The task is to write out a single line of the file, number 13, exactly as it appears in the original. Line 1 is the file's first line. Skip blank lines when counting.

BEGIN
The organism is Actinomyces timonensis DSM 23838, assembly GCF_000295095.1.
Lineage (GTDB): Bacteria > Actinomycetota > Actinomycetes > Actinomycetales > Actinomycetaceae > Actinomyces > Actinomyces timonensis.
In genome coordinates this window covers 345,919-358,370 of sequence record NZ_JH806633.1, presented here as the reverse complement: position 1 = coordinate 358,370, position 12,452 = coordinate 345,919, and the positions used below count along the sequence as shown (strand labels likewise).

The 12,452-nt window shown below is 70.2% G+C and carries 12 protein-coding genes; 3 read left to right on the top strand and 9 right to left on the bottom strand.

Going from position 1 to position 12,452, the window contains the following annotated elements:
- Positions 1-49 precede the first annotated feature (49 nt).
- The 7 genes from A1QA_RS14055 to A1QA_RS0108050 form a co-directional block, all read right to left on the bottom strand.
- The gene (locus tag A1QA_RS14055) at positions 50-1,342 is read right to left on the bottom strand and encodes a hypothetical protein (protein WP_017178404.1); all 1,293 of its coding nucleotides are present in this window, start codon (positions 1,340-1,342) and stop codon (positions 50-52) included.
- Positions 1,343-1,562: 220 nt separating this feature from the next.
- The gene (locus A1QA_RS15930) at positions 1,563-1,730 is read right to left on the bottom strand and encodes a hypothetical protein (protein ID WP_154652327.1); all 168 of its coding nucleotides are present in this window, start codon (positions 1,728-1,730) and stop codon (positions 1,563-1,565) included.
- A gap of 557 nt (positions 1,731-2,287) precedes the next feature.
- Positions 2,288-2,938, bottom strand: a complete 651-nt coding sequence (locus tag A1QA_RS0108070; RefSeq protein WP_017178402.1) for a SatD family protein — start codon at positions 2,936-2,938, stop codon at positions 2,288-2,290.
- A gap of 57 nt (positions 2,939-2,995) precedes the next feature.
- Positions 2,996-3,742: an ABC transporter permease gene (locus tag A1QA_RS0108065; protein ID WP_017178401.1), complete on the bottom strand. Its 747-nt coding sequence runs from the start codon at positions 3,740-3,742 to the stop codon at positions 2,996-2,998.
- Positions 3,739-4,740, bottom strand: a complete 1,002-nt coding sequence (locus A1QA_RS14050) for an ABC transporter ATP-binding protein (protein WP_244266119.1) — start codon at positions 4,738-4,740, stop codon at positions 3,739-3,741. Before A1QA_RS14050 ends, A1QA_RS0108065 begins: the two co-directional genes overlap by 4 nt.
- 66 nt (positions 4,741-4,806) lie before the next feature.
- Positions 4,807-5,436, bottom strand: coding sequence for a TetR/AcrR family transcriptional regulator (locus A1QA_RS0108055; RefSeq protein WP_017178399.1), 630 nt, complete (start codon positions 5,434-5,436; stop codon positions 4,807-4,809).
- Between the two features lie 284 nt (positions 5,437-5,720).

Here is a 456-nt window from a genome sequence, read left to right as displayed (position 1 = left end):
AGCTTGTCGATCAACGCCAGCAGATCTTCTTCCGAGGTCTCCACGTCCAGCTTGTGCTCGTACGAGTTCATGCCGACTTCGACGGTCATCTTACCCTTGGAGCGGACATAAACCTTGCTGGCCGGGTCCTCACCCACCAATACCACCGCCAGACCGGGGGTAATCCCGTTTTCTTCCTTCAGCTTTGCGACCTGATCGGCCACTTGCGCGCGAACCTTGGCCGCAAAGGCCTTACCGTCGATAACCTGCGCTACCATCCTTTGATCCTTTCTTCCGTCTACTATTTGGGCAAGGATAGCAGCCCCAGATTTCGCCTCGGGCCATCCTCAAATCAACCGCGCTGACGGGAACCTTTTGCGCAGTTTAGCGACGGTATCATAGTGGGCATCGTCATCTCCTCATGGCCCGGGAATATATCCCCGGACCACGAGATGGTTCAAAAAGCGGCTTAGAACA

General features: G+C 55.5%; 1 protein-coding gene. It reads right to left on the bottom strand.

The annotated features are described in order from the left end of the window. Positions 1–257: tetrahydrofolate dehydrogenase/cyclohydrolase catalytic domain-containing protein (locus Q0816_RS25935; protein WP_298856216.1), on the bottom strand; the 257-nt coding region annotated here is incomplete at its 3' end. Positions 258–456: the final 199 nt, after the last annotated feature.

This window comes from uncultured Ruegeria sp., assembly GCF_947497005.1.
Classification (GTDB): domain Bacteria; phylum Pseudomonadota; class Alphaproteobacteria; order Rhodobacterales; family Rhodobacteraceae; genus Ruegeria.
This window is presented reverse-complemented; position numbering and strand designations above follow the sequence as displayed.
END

- A gap of 57 nt (positions 2,939-2,995) precedes the next feature.